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 Staff outside the Forth Tavern, the Gothenburg in Prestonpans

Trust Public Houses - the Goths

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The system began in the early nineteenth century in Gothenburg, Sweden, hence its name, as an attempt to control the consumption of alcohol.

Until the early 19th century every Swedish householder had the right to distil their own spirits - and many did. At the time the annual consumption of alcohol was quoted as 7.5 gallons per head! In 1855 a law was passed making domestic distillation illegal and licensing commercial providers. The city of Gothenburg decided to award the retail spirits licences to only one company, which would be run as a trust. The trust aimed to control pubs, restaurants and off licences in a way which would not encourage excessive consumption of spirits.

 Promoting the Gothenburg system in Scotland

The whole set up of the trust was to control excessive drinking but also to provide benefits for the community for the profits. By controlling the income the town treasury provided libraries, museums, parks and other community facilities. Although the sale of beer and wine were not included in these restrictions, the system proved extremely profitable, providing thousands of Kronor annually for Gothenburg.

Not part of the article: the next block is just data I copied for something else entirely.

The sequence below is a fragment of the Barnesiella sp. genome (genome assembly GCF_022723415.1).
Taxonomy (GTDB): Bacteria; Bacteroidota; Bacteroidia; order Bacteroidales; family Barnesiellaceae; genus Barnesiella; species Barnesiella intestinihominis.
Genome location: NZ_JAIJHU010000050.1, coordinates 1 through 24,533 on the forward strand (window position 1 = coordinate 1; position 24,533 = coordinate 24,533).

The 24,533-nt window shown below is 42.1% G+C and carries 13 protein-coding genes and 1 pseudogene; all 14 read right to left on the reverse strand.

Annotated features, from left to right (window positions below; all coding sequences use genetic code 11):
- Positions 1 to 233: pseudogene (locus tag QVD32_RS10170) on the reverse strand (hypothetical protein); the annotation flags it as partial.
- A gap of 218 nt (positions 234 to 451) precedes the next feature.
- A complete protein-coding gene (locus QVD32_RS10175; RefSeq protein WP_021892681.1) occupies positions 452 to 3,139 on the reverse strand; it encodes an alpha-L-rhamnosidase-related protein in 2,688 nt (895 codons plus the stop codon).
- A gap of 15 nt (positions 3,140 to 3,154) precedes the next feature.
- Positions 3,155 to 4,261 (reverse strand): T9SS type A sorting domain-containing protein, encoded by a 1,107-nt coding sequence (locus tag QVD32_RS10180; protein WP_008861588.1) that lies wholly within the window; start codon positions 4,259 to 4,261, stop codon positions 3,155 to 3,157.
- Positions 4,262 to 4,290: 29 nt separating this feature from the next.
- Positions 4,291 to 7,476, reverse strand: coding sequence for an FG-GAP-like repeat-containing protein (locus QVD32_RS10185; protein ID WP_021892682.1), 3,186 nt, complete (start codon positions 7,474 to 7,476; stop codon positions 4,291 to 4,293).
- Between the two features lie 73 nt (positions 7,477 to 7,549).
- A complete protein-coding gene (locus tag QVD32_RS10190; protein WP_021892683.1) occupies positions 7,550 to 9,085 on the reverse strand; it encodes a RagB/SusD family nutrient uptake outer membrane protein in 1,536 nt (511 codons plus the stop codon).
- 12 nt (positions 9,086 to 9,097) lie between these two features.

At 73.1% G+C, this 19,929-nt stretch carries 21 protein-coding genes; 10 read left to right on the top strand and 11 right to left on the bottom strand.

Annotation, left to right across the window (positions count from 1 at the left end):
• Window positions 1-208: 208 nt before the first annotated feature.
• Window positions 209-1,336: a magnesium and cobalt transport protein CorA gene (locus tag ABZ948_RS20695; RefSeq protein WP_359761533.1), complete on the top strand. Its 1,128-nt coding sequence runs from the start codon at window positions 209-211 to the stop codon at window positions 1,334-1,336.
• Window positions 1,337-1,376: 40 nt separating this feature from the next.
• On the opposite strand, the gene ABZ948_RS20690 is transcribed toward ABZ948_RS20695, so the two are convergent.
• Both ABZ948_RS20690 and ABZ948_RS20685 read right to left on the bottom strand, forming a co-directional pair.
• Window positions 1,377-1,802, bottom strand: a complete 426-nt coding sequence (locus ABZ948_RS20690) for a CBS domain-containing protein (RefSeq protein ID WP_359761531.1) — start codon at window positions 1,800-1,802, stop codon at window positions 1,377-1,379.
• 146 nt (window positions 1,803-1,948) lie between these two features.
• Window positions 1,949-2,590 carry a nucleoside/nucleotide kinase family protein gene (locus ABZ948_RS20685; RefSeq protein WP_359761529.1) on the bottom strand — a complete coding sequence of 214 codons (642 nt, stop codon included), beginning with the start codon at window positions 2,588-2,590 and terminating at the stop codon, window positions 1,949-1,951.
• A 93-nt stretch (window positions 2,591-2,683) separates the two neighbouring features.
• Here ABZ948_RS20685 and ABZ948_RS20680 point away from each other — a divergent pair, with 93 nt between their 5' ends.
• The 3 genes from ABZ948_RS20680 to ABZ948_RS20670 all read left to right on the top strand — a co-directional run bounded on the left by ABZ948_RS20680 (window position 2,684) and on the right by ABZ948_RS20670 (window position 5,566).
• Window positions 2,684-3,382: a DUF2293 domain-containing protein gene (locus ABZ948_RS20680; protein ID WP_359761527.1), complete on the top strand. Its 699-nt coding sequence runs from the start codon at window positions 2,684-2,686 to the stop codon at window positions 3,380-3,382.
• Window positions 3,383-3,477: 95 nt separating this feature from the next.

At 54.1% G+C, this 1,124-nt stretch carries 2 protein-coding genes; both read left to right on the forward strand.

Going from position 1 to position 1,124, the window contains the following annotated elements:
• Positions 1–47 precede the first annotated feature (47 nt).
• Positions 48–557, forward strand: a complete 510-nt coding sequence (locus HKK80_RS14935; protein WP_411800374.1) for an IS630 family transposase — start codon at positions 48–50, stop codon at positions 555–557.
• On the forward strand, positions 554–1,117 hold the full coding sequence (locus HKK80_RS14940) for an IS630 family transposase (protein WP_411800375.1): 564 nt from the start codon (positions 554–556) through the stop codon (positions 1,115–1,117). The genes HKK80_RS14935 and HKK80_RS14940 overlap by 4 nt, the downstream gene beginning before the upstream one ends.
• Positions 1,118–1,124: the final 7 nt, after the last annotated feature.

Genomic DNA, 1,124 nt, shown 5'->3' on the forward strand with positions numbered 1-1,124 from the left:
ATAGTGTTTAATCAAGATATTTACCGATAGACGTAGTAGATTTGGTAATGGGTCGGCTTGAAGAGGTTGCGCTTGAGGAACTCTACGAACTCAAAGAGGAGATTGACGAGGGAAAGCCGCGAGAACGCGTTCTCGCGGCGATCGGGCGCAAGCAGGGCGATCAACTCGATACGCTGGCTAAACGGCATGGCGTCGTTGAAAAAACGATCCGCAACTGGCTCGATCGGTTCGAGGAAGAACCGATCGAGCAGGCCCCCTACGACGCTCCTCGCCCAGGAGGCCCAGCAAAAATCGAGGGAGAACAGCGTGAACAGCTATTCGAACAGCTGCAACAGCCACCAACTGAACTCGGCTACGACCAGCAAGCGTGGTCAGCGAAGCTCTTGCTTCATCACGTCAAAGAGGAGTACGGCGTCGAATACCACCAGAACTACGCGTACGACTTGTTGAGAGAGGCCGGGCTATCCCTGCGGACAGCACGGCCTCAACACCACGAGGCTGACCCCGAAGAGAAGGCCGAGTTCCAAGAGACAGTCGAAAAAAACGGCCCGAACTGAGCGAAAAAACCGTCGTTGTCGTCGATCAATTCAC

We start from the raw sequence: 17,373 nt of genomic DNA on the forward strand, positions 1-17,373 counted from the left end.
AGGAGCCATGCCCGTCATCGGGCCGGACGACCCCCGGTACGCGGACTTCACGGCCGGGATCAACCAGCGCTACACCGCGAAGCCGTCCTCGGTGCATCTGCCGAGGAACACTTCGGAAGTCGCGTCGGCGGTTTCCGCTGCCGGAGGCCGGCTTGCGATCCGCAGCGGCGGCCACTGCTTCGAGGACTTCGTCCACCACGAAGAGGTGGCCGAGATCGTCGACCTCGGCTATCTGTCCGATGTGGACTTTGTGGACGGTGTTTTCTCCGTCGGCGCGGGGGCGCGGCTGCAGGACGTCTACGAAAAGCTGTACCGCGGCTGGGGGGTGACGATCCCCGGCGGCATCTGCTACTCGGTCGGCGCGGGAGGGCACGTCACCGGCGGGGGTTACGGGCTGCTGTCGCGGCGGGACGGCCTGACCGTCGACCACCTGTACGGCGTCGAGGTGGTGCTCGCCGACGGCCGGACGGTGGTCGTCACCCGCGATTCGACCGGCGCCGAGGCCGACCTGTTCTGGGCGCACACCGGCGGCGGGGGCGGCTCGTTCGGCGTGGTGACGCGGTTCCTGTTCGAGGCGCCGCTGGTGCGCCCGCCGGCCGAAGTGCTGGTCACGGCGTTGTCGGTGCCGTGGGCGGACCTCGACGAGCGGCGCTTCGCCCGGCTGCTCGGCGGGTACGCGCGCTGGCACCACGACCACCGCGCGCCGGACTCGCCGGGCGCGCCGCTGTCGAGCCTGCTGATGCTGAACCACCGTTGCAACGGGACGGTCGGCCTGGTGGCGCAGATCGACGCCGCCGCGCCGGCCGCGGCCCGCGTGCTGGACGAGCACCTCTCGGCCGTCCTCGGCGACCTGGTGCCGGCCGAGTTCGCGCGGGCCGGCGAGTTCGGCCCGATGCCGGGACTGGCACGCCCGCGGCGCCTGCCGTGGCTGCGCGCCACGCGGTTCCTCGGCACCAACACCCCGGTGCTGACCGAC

After spreading through Sweden Temperance campaigners and public house reformers in Scotland promoted the idea. The system was applied in various ways in Scotland, although the movement gained its firmest hold in mining communities (despite the disapproval of ultra-temperance crusaders).

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In this section:
Schools of arts and the mechanics institutes | Working Men's Institutes | Trust public houses

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